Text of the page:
What You Need to Know about Recent Xen Project Security Advisories

Today the Xen Project announced eight security advisories: XSA-191 to XSA-198. The bulk of these security advisories were discovered and fixed during the hardening phase of the Xen Project Hypervisor 4.8 release (expected to come out in early December). The Xen Project has implemented a security-first approach when publishing new releases.

In order to increase the security of future releases, members of the Xen Project Security Team and key contributors to the Xen Project, actively search and fix security bugs in code areas where vulnerability were found in past releases. The contributors use techniques such as code inspections, static code analysis, and additional testing using fuzzers such as American Fuzzy Lop. These fixes are then backported to older Xen Project releases with security support and published in bulk to make it easier for downstreams consumers to apply security fixes.

Before we declare a new Xen Project feature as supported, we perform a security assessment (see declare the Credit2 scheduler as supported). In addition, the contributors focused on security have started crafting tests for each vulnerability and integrated them into our automated regression testing system run regularly on all maintained versions of Xen. This ensures that the patch will be applied to every version which is vulnerable, and also ensures that no bug is accidentally reintroduced as development continues to go forward.

The Xen Project’s mature and robust security response process is optimized for cloud environments and downstream Xen Project consumers to maximize fairness, effectiveness and transparency. This includes not publicly discussing any details with security implications during our embargo period. This encourages anyone to report bugs they find to the Xen Project Security team, and allows the Xen Project Security team to assess, respond, and prepare patches, before before public disclosure and broad compromise occurs.

During the embargo period, the Xen Project does not publicly discuss any details with security implications except:

  • when co-opting technical assistance from other parties;
  • when issuing a Xen Project Security Advisory (XSA). This is pre-disclosed to only members on the Xen Project Pre-Disclosure List (see www.xenproject.org/security-policy.html); and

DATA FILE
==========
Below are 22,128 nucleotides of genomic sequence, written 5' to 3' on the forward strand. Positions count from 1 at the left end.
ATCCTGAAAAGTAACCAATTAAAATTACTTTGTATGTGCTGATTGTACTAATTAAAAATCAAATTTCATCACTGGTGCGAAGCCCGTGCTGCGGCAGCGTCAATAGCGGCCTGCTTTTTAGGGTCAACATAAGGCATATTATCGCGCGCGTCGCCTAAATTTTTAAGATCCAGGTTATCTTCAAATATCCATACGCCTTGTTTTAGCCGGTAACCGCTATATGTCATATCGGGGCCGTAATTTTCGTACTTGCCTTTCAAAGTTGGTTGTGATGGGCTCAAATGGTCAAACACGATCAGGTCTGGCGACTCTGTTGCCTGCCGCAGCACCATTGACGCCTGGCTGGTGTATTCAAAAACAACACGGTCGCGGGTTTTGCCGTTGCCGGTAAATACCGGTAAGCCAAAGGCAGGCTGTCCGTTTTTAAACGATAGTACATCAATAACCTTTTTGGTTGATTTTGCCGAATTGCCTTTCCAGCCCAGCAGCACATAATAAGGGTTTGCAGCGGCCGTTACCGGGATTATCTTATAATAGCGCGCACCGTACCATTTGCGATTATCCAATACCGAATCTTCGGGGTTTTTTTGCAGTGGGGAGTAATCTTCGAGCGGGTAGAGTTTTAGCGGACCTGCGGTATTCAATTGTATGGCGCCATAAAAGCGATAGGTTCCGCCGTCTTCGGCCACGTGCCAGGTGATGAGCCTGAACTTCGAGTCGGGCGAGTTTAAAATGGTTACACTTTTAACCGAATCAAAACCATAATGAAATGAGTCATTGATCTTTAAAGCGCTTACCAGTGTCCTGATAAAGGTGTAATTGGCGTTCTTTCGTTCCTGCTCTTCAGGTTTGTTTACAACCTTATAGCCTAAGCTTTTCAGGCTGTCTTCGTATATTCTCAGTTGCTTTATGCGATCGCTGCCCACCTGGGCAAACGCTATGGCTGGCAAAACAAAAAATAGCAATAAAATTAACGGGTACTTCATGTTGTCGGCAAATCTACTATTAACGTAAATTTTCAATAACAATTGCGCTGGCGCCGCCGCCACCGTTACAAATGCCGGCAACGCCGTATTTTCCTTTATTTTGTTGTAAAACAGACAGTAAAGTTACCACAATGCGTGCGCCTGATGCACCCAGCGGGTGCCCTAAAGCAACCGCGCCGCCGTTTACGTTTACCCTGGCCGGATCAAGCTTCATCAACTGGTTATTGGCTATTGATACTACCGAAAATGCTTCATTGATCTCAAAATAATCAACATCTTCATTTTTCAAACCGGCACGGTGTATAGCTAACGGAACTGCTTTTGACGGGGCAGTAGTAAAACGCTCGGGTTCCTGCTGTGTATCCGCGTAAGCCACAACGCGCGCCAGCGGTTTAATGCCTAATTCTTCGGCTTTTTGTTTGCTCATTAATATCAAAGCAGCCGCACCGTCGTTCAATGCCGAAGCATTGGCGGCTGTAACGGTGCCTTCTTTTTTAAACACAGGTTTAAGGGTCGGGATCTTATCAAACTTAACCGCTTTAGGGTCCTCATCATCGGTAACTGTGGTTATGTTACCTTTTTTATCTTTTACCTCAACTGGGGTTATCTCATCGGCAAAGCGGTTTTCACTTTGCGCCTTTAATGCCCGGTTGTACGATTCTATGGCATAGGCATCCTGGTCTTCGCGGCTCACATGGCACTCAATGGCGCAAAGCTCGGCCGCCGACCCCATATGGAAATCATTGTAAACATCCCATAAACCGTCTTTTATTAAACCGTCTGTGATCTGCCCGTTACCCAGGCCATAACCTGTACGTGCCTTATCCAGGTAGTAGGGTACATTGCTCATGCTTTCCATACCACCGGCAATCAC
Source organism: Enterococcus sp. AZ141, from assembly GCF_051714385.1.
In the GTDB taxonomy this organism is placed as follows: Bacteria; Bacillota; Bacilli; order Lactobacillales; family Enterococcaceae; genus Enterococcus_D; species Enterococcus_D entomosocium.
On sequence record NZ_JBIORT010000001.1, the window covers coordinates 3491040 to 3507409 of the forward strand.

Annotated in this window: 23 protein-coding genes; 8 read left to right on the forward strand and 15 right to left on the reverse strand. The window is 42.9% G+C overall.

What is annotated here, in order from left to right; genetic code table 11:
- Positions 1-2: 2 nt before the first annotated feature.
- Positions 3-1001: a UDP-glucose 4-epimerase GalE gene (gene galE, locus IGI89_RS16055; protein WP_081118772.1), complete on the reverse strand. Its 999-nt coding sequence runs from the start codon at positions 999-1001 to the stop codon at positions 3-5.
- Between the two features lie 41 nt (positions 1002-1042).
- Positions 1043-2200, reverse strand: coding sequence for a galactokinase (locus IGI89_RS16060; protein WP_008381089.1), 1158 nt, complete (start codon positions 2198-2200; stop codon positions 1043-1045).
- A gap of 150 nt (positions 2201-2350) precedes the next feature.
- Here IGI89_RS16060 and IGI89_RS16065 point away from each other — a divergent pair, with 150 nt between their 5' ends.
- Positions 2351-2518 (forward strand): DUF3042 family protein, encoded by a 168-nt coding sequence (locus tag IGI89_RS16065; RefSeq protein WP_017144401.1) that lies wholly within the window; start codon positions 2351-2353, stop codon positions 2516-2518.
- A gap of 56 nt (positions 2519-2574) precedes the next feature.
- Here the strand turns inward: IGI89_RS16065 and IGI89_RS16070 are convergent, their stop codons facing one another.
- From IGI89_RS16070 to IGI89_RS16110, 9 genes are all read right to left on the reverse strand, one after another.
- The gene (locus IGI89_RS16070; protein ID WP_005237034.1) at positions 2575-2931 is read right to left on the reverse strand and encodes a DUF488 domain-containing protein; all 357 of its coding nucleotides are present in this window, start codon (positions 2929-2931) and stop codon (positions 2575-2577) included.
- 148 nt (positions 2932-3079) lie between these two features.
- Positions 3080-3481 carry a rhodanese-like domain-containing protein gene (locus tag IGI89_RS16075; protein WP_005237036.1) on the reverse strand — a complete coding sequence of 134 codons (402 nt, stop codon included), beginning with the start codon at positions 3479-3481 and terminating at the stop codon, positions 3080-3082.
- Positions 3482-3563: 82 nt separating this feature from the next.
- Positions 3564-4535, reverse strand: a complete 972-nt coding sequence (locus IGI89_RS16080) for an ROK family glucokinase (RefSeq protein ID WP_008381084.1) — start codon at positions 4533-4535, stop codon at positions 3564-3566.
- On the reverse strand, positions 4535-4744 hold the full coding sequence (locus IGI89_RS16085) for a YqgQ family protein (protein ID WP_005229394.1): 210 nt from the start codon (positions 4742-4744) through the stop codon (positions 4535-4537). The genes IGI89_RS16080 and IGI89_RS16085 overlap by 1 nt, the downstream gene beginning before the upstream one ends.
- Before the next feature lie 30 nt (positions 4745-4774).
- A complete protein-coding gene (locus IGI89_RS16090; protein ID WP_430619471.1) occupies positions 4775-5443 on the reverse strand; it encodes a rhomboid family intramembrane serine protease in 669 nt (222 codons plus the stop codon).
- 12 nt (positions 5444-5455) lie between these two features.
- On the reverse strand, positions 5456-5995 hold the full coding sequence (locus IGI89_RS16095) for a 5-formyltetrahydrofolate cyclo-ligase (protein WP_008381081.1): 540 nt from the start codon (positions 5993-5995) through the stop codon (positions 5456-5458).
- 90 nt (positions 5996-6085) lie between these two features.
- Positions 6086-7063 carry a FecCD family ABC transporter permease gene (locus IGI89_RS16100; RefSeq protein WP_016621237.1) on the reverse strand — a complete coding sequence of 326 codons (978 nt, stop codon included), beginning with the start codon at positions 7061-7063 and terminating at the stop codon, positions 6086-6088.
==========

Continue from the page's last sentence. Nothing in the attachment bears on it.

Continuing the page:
• when necessary to coordinate with other projects affected

The Xen Project security team will assign and publicly release numbers for vulnerabilities. This is the only information that is shared publicly during the embargo period. See this url for “XSA Advisories, Publicly Released or Pre-Released”: xenbits.xen.org/xsa.

Xen’s latest XSA-191, XSA-192, XSA-193, XSA-194, XSA-195, XSA-196, XSA-197 and XSA-198 Advisory can all be found here:
xenbits.xen.org/xsa

Any Xen-based public cloud is eligible to be on our “pre-disclosure” list. Cloud providers on the list were notified of the vulnerability and provided a patch two weeks before the public announcement in order to make sure they all had time to apply the patch to their servers.

Distributions and other major software vendors of Xen Project software were also given the patch in advance to make sure they had updated packages ready to download as soon as the vulnerability was announced. Private clouds and individuals are urged to apply the patch or update their packages as soon as possible.

All of the above XSAs that affect the hypervisor can be deployed using the Xen Project LivePatching functionality, which enables re-boot free deployment of security patches to minimize disruption and downtime during security upgrades for system administrators and DevOps practitioners. The Xen Project encourages its users to download these patches.

More information about the Xen Project’s Security Vulnerability Process, including the embargo and disclosure schedule, policies around embargoed information, information sharing among pre-disclosed list members, a list of pre-disclosure list members, and the application process to join the list, can be found at: www.xenproject.org/security-policy.html

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About Lars Kurth

Lars Kurth is a highly effective, passionate community manager with strong experience of working with open source communities (Symbian, Symbian DevCo, Eclipse, GNU) and currently is community manager for xen.org. Lars has 9 years of experience building and leading engineering teams and a track record of executing several change programs impacting 1000 users. Lars has 16 years of industry experience in the tools and mobile sector working at ARM, Symbian Ltd, Symbian Foundation and Nokia. Lars has strong analytical, communication, influencing and presentation skills, good knowledge of marketing and product management and extensive background in C/C , Java and software development practices which he learned working as community manager, product manager, chief architect, engineering manager and software developer. If you want to know more, check out uk.linkedin.com/in/larskurth. Personally, Lars has a wide range of interests such as literature, theatre, cinema, cooking and gardening. He is particularly fascinated by orchids and carnivorous plants and has built a rather large collection of plants from all over the world. His love for plants extends into a passion for travel, in particular to see plants grow in their native habitats.

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